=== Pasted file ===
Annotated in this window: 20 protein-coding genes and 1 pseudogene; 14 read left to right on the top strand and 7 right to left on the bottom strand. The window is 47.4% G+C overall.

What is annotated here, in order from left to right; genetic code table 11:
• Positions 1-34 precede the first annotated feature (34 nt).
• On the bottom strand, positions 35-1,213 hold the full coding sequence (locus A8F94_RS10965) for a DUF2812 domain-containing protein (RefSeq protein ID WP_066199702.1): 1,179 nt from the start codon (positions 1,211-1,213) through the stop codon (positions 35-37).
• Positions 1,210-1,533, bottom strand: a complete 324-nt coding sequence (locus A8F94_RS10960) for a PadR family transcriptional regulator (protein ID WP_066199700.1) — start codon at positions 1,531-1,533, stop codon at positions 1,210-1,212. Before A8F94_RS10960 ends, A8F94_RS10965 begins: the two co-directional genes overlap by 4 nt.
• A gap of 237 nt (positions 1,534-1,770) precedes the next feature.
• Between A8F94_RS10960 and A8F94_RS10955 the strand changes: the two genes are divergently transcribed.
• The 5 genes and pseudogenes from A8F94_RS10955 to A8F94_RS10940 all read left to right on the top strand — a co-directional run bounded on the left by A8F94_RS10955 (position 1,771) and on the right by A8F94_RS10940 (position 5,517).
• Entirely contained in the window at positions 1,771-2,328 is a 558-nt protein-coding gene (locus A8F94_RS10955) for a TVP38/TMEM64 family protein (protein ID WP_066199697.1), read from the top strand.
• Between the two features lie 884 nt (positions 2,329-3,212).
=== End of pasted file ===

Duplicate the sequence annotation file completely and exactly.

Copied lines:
Annotated in this window: 20 protein-coding genes and 1 pseudogene; 14 read left to right on the top strand and 7 right to left on the bottom strand. The window is 47.4% G+C overall.

What is annotated here, in order from left to right; genetic code table 11:
• Positions 1-34 precede the first annotated feature (34 nt).
• On the bottom strand, positions 35-1,213 hold the full coding sequence (locus A8F94_RS10965) for a DUF2812 domain-containing protein (RefSeq protein ID WP_066199702.1): 1,179 nt from the start codon (positions 1,211-1,213) through the stop codon (positions 35-37).
• Positions 1,210-1,533, bottom strand: a complete 324-nt coding sequence (locus A8F94_RS10960) for a PadR family transcriptional regulator (protein ID WP_066199700.1) — start codon at positions 1,531-1,533, stop codon at positions 1,210-1,212. Before A8F94_RS10960 ends, A8F94_RS10965 begins: the two co-directional genes overlap by 4 nt.
• A gap of 237 nt (positions 1,534-1,770) precedes the next feature.
• Between A8F94_RS10960 and A8F94_RS10955 the strand changes: the two genes are divergently transcribed.
• The 5 genes and pseudogenes from A8F94_RS10955 to A8F94_RS10940 all read left to right on the top strand — a co-directional run bounded on the left by A8F94_RS10955 (position 1,771) and on the right by A8F94_RS10940 (position 5,517).
• Entirely contained in the window at positions 1,771-2,328 is a 558-nt protein-coding gene (locus A8F94_RS10955) for a TVP38/TMEM64 family protein (protein ID WP_066199697.1), read from the top strand.
• Between the two features lie 884 nt (positions 2,329-3,212).